Responding to climate change
Not only do corporations have an important role to play in the response to global warming, but climate change also presents a series of commercial opportunities and risks.
New regulation creates a compliance challenge for business. And a wave of climate change-related claims is building that are using conventional and novel case theories in the courts, arbitration and national contact point systems.
As governments incentivise the switch to green energy, new investment opportunities emerge. Novel financial instruments are being developed that bring together responsible investors and companies. And at the same time, asset managers and activists are pressurising boards to divest their high-carbon assets.
We are advising our clients as they future-proof their businesses in the transition to a low-carbon economy. We ensure they stay ahead of evolving regulation, minimise climate change-related claims risk, and help them decarbonise their portfolios and invest in green technologies.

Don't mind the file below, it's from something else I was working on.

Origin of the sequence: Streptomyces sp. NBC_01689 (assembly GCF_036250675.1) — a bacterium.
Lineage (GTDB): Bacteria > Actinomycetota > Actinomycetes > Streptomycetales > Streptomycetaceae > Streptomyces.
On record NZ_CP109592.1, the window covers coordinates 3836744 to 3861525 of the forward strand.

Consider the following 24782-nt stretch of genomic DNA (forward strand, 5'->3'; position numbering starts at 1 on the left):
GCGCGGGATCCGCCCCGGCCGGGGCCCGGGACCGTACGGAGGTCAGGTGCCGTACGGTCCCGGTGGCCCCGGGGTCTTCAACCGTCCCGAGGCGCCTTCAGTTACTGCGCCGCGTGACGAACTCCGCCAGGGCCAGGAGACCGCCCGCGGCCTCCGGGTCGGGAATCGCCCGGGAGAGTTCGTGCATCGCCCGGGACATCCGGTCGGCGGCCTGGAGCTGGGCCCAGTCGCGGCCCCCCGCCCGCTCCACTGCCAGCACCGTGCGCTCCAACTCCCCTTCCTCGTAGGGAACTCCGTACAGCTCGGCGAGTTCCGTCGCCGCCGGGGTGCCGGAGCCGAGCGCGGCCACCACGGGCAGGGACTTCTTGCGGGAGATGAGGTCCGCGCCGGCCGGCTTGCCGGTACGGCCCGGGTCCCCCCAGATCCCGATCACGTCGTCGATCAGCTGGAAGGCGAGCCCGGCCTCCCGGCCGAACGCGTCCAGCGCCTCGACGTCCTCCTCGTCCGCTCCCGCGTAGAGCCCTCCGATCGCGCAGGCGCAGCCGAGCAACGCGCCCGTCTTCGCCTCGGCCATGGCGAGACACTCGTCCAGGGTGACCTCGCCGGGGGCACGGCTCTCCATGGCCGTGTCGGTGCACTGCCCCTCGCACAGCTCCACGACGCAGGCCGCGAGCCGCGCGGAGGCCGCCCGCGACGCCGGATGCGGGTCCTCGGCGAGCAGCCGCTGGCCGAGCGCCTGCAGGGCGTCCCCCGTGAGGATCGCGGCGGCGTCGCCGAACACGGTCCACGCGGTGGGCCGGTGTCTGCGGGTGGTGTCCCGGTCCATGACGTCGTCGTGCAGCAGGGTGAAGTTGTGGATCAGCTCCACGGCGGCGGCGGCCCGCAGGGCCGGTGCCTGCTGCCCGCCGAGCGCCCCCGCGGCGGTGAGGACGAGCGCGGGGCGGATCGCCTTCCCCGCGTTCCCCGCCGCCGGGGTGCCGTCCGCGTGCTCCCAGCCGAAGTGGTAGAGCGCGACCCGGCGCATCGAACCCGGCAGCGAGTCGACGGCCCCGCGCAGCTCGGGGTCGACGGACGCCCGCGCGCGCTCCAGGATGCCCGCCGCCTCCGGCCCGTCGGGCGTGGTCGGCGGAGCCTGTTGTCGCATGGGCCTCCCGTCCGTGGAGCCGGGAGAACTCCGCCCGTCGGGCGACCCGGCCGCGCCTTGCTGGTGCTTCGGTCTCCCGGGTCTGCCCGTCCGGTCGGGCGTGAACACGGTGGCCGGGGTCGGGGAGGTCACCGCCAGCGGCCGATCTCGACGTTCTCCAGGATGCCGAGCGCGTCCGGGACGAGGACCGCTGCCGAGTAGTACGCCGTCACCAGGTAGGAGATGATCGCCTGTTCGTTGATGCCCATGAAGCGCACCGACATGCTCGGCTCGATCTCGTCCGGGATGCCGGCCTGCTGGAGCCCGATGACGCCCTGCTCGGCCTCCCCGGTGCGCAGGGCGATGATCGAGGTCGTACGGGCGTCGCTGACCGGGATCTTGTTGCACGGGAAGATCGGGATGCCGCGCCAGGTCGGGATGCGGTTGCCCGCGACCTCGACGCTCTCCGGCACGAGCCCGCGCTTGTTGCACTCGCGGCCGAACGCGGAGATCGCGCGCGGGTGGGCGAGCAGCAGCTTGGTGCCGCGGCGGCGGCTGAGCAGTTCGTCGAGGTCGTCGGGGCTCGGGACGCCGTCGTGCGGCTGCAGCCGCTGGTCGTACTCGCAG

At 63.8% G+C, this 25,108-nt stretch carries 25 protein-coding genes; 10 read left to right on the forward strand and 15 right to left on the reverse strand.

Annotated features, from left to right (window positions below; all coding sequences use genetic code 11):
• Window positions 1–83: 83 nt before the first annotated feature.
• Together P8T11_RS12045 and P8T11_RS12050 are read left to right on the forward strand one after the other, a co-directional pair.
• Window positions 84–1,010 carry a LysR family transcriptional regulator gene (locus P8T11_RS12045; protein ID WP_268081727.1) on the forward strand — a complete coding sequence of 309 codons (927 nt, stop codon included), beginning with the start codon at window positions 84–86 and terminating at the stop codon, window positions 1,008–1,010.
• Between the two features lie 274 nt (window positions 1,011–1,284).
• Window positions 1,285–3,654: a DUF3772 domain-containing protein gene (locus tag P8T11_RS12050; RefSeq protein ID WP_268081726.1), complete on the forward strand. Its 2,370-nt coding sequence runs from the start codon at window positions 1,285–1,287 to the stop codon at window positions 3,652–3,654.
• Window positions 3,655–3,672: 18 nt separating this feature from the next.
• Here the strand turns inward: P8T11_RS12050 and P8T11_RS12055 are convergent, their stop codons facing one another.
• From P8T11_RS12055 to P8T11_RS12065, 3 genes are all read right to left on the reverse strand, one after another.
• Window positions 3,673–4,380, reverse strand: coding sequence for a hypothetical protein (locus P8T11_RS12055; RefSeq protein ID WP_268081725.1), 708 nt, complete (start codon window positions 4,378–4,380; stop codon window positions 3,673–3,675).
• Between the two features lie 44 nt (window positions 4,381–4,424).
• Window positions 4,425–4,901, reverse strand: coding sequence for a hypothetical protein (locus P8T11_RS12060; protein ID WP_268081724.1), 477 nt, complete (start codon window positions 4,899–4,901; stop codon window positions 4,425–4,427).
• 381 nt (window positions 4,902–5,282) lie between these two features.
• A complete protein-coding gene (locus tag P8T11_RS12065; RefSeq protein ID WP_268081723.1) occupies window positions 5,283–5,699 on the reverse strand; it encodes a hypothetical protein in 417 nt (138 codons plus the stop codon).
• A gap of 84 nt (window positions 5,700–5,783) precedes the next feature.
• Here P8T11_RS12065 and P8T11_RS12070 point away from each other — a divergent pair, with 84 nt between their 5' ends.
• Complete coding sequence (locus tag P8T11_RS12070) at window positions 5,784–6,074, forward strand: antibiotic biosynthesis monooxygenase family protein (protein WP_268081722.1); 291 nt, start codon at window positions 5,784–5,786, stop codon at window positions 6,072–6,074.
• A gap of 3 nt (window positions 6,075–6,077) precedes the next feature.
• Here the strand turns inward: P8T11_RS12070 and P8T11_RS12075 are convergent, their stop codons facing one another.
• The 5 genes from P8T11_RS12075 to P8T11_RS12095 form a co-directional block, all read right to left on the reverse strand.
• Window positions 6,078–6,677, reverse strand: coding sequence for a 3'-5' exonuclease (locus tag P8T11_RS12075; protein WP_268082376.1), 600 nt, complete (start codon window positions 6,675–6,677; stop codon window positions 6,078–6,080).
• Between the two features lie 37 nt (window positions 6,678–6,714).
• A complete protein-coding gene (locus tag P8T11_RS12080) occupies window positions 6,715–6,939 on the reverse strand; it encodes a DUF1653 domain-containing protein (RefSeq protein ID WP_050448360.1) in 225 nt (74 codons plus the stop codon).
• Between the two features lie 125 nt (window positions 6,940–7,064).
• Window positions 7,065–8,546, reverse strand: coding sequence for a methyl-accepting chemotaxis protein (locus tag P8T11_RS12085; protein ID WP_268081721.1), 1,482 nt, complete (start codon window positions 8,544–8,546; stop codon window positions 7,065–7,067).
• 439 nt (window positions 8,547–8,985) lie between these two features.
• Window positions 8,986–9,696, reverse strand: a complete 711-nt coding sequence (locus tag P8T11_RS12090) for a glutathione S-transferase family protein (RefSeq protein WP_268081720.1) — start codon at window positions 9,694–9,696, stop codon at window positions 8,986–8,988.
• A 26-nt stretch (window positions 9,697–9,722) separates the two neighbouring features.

To discuss how we can help you respond to these challenges, or to learn more about our work in this space, please get in touch with our team or your usual Freshfields contact.
Defending RWE in a landmark case brought by Peruvian farmer Saúl Luciano Lliuya in the German courts.
The suit alleges that RWE, having knowingly contributed to climate change, bears some responsibility for the melting of mountain glaciers near Mr Lliuya’s home town of Huaraz. Mr Lliuya has asked for a declaration from the court that RWE is obliged to reimburse him for a portion of the costs should he or the Huaraz authorities need to pay for flood protections in the future to protect Mr Lliuya’s property.
Representing a major German financial services company in investment arbitration proceedings against Spain under the Energy Charter Treaty arising in connection with investments in the renewable energy sector, which suffered substantial losses due to Spanish regulatory action.
Advising Neptune Energy Group – an investment platform led by former Centrica CEO Sam Laidlaw and backed by funds advised by affiliates of Carlyle and CVC – on its €4.7bn acquisition of Engie E&P International, the French utility’s upstream oil and gas division.